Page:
Workshop Number: 13
Leaders: Lewis Webb
Who May Register?: Open to All
Worship/Worship-Sharing: 20%
Lecture: 5%
Discussion: 40%
Experiential Activities: 35%

Who May Attend?
part-time attenders welcome (can come any session)
half gathering attenders welcome

Half-Gathering Attenders Welcome:
First half (Monday-Wednesday)
Second half (Wednesday/Thursday-Friday)

Healing Justice work of the AFSC is guided by an internal and external “north star” that illuminates our path to abolition of the racist punishment state by shining light on opportunities for healing and restoration. We will share our journey and invite participants to meet us along the path.

Workshop Description

The American Friends Service Committee (AFSC) is committed to building societies rooted in sustainable peace, human rights, dignity, transformation, and healing. Imprisonment, policing, and surveillance move us farther away from the world we want. The U.S. has the highest incarceration rate in the world but still has extremely high rates of gun violence, sexual assault, and other forms of harm. This country cages two million people—disproportionately people of color and poor people—while doing little to stop harm or help survivors of violence and communities heal. The punishment paradigm does not create safe, healthy communities.

In 1978, the AFSC Board approved a minute that confirmed AFSC’s commitment to prison abolition, which read in part “The American Friends Service Committee rejects imprisonment as punishment for those whose behavior may be considered criminal. …This stand is based on our belief in the dignity of all human beings.” It is this belief that is the guiding principle of our work.

Today, we expand our abolitionist vision beyond physical prisons and jails to the entire punishment paradigm. We seek to dismantle the beliefs, systems, and institutions that rely on criminalization and retribution as a response to social problems and as tools for social control and state violence. This includes prisons, jails, and detention centers, but also state supervision and surveillance, guards and police, militarization, and criminalization, policing in schools, and suppression of political dissent.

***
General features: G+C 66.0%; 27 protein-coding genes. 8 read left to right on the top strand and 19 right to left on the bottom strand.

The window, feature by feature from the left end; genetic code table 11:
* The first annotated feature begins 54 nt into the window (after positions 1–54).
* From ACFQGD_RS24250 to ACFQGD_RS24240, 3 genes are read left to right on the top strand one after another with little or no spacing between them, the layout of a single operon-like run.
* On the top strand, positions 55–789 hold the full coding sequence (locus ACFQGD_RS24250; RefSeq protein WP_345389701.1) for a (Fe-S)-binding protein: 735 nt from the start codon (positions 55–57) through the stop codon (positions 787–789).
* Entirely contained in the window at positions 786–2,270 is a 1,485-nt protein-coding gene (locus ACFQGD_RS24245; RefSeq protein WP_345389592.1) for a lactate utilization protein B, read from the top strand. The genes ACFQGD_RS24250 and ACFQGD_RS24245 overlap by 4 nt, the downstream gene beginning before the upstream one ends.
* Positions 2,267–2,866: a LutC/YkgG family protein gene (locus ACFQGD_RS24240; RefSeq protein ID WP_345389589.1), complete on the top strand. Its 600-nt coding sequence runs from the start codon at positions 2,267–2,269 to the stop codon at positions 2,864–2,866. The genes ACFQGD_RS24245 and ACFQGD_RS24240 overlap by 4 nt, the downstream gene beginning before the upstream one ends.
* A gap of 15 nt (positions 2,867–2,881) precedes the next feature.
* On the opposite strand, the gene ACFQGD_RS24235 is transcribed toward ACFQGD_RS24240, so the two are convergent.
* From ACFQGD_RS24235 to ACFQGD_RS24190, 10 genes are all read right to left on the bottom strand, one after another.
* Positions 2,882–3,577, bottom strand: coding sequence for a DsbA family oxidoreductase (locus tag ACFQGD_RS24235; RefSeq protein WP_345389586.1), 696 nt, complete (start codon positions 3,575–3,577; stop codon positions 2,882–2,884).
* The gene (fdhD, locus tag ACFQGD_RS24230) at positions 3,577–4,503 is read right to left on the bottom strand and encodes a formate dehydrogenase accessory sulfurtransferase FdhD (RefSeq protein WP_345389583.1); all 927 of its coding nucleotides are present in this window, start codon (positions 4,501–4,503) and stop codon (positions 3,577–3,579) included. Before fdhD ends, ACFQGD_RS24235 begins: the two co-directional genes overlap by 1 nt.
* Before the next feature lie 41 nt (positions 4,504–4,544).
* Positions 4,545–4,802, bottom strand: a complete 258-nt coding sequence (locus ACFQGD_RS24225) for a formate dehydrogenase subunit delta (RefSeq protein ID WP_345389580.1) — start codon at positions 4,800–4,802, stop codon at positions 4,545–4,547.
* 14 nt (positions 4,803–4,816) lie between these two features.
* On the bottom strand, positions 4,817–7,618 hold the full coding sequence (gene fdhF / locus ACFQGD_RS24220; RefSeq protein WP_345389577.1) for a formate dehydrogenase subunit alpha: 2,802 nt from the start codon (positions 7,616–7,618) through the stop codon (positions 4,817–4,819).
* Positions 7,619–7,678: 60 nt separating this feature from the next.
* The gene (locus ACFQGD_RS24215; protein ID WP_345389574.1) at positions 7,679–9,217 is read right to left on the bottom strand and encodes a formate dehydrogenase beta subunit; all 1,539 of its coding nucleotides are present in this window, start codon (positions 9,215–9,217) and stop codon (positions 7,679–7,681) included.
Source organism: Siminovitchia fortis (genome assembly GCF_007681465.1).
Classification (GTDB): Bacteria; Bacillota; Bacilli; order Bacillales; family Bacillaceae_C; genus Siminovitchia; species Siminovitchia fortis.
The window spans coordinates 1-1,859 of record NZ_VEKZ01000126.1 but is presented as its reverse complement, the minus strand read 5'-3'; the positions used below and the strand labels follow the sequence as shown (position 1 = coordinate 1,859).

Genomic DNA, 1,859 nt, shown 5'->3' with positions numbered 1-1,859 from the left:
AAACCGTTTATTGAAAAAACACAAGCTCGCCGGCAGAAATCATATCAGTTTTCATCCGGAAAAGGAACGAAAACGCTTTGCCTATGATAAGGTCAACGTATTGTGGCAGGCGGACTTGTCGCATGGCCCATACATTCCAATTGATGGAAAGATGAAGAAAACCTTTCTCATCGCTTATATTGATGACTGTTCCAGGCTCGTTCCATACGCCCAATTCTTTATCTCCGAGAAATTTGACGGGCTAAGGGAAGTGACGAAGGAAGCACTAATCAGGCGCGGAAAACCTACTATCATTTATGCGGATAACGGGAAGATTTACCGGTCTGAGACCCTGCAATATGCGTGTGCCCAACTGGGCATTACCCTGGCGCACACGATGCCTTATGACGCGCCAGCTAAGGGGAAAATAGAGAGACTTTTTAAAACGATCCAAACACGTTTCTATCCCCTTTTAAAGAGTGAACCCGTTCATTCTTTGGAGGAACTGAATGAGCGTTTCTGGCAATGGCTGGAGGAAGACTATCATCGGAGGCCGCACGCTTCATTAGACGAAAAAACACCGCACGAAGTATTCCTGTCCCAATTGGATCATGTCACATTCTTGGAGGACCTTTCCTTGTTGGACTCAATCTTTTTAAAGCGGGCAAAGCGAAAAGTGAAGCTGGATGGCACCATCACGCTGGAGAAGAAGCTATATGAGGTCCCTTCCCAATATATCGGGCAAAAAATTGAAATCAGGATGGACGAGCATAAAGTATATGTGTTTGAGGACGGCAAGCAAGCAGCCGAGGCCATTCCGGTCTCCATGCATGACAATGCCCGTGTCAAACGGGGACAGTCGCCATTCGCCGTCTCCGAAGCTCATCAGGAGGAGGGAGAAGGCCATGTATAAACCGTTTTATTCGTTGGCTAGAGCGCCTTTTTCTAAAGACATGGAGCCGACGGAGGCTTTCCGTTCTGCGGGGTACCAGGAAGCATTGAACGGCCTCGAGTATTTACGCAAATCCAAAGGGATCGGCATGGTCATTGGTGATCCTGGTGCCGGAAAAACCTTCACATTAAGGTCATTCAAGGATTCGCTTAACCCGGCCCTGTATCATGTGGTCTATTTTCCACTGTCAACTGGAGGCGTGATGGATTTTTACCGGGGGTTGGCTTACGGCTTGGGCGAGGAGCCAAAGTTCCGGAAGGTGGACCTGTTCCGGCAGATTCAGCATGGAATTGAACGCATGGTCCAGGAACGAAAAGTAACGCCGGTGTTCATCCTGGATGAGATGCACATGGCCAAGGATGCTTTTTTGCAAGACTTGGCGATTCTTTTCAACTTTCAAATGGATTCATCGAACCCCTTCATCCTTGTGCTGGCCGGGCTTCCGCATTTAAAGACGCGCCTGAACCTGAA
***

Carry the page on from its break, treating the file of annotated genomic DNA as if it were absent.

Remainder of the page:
This is our “North Star” illuminating the path of all our Healing Justice work in the U.S., highlighting the guideposts of change, and making clear the obstacles that block our way.

In our workshop, we will explore these guideposts of change through worship, discussion, and roleplay. We will share personal reflections, consider individual and collective visions, and explore pathways to just and sustainable peace. We look forward to leaving the workshop with a good understanding of what healing, restoration and accountability look like in a world without the punishment and other harm-generating systems. We will develop tools to use in our communities to build systems that honor the light in all of us and enable us to work through conflict with a goal towards true community wellbeing.

We will start each session with worship around a query or two. We will then explore one or two of the following guideposts through an anti-racism lens:

  1. Transformative justice: Communities respond to harm and conflict with methods of accountability and healing that do not rely on policing, surveillance, prosecutions, prisons, and jails.
  2. Public health and community reinvestment: Public health modalities focused on prevention and treatment are prioritized over the failed “wars on drugs” and the criminalization of mental health and disability. Resources are directed towards health and wellness, education, employment, housing, food access, and environmental protections.
  3. Community-based reentry: Those returning from incarceration are welcomed back to their communities and given the resources they need to succeed. Collateral consequences of criminal convictions are eliminated.
  4. Decarceration: Policy changes lead to fewer people in carceral systems; a dramatic decrease in the amount of time people spend in prisons, jails, and detention centers; and fewer people returned to incarceration after being released. Racial disparities in incarceration are eliminated and the carceral state is shrinking.
  5. End criminalization and surveillance: Federal, state, and local policies that target, criminalize, militarize, and surveil entire communities because of age, race, or religion, and harness the power of the state to limit dissent are dismantled.
  6. End prison profiteering: Private prisons and detention facilities are abolished. Institutions and individuals divest from corporations profiting off the prison industry, including those involved in “rehabilitation programs,” food services, health care, and reentry services.
  7. Replace policing with community-centered safety: Communities are safe because we have collectively invested in the resources and tools that all communities need to thrive, and we have divested from police and other law enforcement.

As we explore these calls for change, we will look at the impacts of the injustices on Black people and other communities of color, learn about advocacy efforts led by impacted communities and identify entry points for Quakers and other allies.

This will be accomplished utilizing worship, discussion, and roleplay.

Participants will be asked to do internal reflections, community assessments and capacity measurements as we individually and collectively see to punishment paradigms to healing modalities.

Leader Experience

I have over 25 years experience leading groups in interactive workshops, including at least three for the Gathering over the years. I have served as a high school teacher, college professor and led advocacy training for adults and teens for many years.

Translate »